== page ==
BEIRUT (AP) — Syria’s Kurds accused the U.S. of turning its back on its allies and risking gains made in the fight against the Islamic State group as American troops began pulling back on Monday from positions in northeastern Syria ahead of an expected Turkish assault.
Syrian Kurdish fighters warned that Washington’s abrupt decision to stand aside — announced by the White House late Sunday — will overturn years of achievements in the battle against IS militants. In a strongly-worded statement, they accused Washington of failing to abide by its commitments to its key allies.
There was no immediate confirmation from the White House of U.S. troops clearing positions in areas in northern Syria.
Turkish President Recep Tayyip Erdogan, however, also said American troops have started pulling back, and a video posted by a Kurdish news agency showed a convoy of American armored vehicles apparently heading away from the border area of Tal Abyad.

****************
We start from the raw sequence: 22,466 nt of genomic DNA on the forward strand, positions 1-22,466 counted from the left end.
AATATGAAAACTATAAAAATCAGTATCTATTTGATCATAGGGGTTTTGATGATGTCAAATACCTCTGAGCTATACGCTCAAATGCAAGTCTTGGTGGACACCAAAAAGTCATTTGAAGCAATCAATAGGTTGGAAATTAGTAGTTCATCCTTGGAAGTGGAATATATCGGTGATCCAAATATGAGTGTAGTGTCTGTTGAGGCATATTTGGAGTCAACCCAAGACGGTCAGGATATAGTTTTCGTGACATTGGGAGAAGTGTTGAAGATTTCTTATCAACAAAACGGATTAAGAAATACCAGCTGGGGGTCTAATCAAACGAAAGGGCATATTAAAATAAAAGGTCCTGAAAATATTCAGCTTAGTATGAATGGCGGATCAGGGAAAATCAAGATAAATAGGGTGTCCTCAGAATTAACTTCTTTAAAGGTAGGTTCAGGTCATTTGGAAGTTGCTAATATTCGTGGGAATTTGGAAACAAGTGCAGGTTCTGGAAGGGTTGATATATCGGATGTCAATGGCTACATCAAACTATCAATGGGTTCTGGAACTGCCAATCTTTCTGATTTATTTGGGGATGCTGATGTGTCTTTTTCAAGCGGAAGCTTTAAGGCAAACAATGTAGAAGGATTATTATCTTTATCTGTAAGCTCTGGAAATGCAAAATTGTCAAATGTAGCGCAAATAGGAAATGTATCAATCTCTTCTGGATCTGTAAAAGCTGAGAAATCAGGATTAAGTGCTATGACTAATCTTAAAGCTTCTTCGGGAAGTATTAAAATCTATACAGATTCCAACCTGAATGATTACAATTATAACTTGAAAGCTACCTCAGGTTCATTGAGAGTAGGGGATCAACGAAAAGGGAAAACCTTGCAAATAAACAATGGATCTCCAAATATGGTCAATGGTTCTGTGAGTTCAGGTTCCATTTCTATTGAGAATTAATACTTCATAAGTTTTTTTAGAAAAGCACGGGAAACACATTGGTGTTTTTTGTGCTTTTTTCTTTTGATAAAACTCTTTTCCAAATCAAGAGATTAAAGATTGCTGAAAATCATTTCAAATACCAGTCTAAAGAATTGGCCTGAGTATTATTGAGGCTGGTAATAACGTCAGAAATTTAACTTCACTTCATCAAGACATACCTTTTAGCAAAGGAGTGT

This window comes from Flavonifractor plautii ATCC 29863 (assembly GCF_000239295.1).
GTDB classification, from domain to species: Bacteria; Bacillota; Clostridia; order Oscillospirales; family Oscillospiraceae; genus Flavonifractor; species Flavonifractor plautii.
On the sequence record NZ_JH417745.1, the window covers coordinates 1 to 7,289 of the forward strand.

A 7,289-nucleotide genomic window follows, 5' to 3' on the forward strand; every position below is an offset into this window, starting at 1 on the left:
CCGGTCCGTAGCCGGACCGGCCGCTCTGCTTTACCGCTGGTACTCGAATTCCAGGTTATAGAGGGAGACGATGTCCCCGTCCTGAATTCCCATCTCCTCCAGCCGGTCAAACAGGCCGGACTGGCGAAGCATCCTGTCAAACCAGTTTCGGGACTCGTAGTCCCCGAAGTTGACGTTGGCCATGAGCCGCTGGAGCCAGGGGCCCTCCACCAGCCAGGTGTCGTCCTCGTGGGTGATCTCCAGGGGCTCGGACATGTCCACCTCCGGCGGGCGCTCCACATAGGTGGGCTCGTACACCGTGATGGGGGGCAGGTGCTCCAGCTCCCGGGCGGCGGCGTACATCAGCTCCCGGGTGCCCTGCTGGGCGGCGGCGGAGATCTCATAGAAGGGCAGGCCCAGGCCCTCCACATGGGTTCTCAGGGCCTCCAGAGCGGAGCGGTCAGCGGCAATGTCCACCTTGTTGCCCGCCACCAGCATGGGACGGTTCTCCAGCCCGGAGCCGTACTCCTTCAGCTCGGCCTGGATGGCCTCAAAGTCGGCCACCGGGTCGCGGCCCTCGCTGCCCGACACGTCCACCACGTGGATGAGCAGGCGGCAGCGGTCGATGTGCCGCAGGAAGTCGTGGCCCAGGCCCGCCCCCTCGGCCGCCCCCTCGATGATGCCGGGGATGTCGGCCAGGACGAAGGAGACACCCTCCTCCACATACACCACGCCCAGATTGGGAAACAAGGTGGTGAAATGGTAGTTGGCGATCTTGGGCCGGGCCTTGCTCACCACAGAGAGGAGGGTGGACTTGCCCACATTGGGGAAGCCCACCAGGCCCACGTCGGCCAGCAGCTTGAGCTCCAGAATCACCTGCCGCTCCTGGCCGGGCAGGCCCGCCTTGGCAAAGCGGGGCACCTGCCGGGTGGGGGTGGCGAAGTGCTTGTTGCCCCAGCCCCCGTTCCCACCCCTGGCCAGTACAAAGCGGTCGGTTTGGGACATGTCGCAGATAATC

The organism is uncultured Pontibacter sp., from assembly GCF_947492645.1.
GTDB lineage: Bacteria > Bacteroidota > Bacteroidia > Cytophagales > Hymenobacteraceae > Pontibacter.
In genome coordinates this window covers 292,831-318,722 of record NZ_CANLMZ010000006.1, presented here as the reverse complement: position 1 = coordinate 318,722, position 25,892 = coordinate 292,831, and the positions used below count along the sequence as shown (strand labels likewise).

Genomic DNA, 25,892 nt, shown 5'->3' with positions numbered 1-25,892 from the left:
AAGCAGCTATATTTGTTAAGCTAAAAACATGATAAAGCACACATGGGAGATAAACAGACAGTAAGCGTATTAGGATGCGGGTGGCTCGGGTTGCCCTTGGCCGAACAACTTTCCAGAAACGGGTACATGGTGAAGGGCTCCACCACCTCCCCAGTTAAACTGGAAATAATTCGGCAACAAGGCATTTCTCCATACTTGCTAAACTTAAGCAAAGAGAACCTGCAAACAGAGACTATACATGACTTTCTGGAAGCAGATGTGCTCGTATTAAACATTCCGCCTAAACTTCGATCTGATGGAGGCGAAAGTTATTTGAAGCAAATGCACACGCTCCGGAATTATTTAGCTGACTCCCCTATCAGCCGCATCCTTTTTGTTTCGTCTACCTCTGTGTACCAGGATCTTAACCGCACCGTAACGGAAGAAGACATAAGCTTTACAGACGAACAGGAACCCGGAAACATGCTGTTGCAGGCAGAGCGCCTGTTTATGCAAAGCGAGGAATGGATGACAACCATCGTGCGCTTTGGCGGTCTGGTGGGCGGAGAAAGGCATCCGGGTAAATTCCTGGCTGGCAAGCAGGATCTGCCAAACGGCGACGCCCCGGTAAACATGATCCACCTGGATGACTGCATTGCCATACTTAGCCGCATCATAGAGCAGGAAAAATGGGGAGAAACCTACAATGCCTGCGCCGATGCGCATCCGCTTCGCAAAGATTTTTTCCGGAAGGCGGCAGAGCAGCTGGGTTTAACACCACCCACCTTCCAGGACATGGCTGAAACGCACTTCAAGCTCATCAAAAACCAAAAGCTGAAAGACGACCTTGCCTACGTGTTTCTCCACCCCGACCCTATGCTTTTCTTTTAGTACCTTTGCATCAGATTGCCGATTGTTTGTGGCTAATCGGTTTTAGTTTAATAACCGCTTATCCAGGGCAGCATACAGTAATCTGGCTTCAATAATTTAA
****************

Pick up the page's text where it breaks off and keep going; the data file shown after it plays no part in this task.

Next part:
Erdogan spoke hours after the White House said U.S. forces in northeastern Syria will move aside and clear the way for an expected Turkish assault — raising concerns about the fate of Kurdish fighters who fought alongside American forces in the yearslong battle to defeat the Islamic State group.
“Following our conversation last night (with Trump), the withdrawal has started as expressed by the president,” the Turkish leader said.
Erdogan did not elaborate on the planned Turkish incursion but said Turkey was determined to halt what it perceives as threats from the Syrian Kurdish fighters.
The White House, in a statement that was silent on the fate of Kurds, said U.S. troops “will not support or be involved in the operation” and “will no longer be in the immediate area,” in northern Syria.
There are about 1,000 U.S. troops in northern Syria, and a senior U.S. official said they will pull back from the area — and potentially depart the country entirely, should widespread fighting break out between Turkish and Kurdish forces.